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WGA’s List Of Best-Written Shows Of All Time Includes Six Science Fiction Classics

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Science fiction hasn’t always gotten its due. In the past it’s been dismissed as “kid stuff” or somehow less worthy and noble than mainstream fiction. Thankfully we know better than that. At its best, science fiction can examine who we are by exploring who we were, or who we will become. Thankfully, SF has long since proven that it has the potential to tell stories just as exciting and insightful as those of any other genre, but franchises such as Star Trek has proven it can be big business as well. For the purposes of this story, however, we’re not concerned with crass commercialism, but rather the writing quality of some of the genre’s best TV outings.

The Writers Guild of America recently shared their picks for the “101 Best Written TV Series” of all time, and wouldn’t you know it, several iconic science fiction shows were included on the list. Granted, they only occupy six slots out of 101, so I’m thinking there are some serious oversights, but that’s a topic for another day. For now, let’s examine the SF shows the WGA folks did deem worthy or recognition.

X-Files

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Battlestar Galactica LARPers In Sweden Borrow A Retired Naval Destroyer For Massive Make-Believe Session

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LARPing, short for “Live Action Role-Playing,” is one of those fandom subcultures that inevitably pops up at any decently sized convention. They’re the people dressed like vampires lurking in the hotel bar. They’re the folks with foam weaponry sprinting across the park yelling “Fireball!” But for any LARPers out there who think your organized make-believe events are without equal, I’m afraid some folks in Sweden just raised the bar in a serious way. How high, you ask? We’re talking three weekends, a $160,000 budget, and a retired naval destroyer. Go big or go home.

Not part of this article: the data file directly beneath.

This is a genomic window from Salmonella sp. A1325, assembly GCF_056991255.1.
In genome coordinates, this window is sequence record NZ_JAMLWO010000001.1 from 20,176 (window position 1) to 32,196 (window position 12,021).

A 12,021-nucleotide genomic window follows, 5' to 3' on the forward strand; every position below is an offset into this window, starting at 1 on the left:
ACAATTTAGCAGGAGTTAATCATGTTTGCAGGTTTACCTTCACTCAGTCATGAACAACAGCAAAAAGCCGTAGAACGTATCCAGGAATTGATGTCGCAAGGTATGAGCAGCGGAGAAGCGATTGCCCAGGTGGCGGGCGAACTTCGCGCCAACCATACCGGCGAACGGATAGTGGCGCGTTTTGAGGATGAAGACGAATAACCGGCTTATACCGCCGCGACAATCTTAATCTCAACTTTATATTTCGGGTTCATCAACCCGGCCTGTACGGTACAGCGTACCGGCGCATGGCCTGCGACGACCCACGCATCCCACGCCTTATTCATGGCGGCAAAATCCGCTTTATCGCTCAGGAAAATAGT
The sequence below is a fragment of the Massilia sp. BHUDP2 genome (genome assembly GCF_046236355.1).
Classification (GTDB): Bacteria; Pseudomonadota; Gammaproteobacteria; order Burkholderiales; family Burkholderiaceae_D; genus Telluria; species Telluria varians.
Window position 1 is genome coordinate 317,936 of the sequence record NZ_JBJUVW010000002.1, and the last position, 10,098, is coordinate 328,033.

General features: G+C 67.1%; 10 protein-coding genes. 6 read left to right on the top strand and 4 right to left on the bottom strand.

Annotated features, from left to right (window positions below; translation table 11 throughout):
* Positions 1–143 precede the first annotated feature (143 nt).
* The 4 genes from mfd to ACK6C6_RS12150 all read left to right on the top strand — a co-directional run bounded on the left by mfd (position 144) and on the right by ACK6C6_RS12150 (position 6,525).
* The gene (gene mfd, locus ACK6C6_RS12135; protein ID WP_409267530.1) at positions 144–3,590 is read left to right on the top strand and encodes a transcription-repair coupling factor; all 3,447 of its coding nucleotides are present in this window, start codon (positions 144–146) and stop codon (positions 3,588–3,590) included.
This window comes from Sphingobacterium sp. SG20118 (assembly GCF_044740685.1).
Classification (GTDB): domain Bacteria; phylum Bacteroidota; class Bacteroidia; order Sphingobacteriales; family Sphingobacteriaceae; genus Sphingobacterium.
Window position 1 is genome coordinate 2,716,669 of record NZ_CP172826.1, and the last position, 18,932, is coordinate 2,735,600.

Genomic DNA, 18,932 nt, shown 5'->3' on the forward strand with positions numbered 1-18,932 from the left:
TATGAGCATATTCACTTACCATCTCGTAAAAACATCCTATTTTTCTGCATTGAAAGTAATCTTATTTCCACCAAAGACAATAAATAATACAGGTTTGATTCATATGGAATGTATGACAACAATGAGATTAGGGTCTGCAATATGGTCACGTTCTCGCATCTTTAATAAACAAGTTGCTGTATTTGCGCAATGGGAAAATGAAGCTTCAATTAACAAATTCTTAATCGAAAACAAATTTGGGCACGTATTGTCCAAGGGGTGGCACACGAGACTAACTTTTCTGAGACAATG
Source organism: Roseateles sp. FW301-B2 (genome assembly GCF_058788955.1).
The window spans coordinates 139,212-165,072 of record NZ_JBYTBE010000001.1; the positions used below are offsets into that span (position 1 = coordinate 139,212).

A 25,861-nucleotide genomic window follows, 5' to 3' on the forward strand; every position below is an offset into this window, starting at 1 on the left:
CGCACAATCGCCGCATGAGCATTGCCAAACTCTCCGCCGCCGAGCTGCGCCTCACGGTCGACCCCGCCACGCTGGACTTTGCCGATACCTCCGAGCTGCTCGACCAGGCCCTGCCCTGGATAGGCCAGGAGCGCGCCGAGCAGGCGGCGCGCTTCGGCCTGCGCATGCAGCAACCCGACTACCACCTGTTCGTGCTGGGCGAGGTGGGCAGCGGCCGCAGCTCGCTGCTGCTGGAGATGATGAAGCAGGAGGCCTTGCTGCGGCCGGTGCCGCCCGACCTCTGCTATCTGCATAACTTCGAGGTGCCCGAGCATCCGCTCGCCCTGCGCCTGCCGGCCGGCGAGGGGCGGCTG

The massive LARP event unfolded this part March, during which the destroyer in question stood in for the Monitor Celestra, a ship referenced but never actually seen onscreen in Ron Moore’s Battlestar Galactica reboot. The event’s writers — yes, it had writers — came up with 140 new characters and a twisty storyline involving military boarding parties and that old BSG standard, undercover Cylons! They even had networked computers simulating BSG’s “DRADIS” sensors and other futuristic shipboard functions.

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Battlestar Galactica’s Favorite Pastime: Print And Play Pyramid

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StarbuckSo there you are, it’s Saturday night and you and your friends are trying to figure out what to do with yourselves. You all become locked in the same old round of “I don’t care, what do you want to do?” and you know it’s just a matter of time until you give up and wind up bitter and bored at the Applebee’s bar. Why not try something different for once? Why not play a card game popular among people fleeing angry Cylons?

The game is Pyramid, a card game introduced in the original Battlestar Galactica series created by Glen Larson back in 1978. If you’re more familiar with the 2004 Ron Moore reboot, in that series it went by the handle of “Triad.” If you’re sick to death of Chutes and Ladders, and your friends refuse to play Strip Poker with you after that incident last time, perhaps they’ll agree to an evening of fictional card gaming, courtesy of graphic designer Dietrich Kerner.

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Battlestar Galactica Gets A Friends Twist